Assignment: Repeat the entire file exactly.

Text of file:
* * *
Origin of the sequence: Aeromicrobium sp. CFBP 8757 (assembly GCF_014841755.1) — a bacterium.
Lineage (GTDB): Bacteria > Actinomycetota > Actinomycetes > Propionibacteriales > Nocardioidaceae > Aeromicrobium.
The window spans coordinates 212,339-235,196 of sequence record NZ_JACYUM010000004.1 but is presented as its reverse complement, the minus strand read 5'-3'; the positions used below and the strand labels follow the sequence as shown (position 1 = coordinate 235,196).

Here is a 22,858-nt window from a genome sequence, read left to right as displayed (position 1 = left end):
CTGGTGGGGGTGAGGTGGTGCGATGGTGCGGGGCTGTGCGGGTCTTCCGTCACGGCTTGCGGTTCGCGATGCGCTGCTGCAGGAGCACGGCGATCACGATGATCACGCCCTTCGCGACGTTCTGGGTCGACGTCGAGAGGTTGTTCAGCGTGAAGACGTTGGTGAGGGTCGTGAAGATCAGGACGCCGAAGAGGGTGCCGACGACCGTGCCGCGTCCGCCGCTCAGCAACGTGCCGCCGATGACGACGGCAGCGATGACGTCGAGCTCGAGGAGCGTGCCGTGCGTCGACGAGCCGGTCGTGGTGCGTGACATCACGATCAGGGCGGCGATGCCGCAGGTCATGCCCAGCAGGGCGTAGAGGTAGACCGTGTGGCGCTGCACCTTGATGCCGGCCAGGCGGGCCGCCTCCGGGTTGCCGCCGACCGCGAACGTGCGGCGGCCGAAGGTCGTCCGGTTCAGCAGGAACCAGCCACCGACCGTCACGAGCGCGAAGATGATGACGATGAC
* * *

Origin of the sequence: Aeromicrobium sp. CFBP 8757 (assembly GCF_014841755.1) — a bacterium.
Lineage (GTDB): Bacteria > Actinomycetota > Actinomycetes > Propionibacteriales > Nocardioidaceae > Aeromicrobium.
The window spans coordinates 212,339-235,196 of sequence record NZ_JACYUM010000004.1 but is presented as its reverse complement, the minus strand read 5'-3'; the positions used below and the strand labels follow the sequence as shown (position 1 = coordinate 235,196).

Here is a 22,858-nt window from a genome sequence, read left to right as displayed (position 1 = left end):
CTGGTGGGGGTGAGGTGGTGCGATGGTGCGGGGCTGTGCGGGTCTTCCGTCACGGCTTGCGGTTCGCGATGCGCTGCTGCAGGAGCACGGCGATCACGATGATCACGCCCTTCGCGACGTTCTGGGTCGACGTCGAGAGGTTGTTCAGCGTGAAGACGTTGGTGAGGGTCGTGAAGATCAGGACGCCGAAGAGGGTGCCGACGACCGTGCCGCGTCCGCCGCTCAGCAACGTGCCGCCGATGACGACGGCAGCGATGACGTCGAGCTCGAGGAGCGTGCCGTGCGTCGACGAGCCGGTCGTGGTGCGTGACATCACGATCAGGGCGGCGATGCCGCAGGTCATGCCCAGCAGGGCGTAGAGGTAGACCGTGTGGCGCTGCACCTTGATGCCGGCCAGGCGGGCCGCCTCCGGGTTGCCGCCGACCGCGAACGTGCGGCGGCCGAAGGTCGTCCGGTTCAGCAGGAACCAGCCACCGACCGTCACGAGCGCGAAGATGATGACGATGAC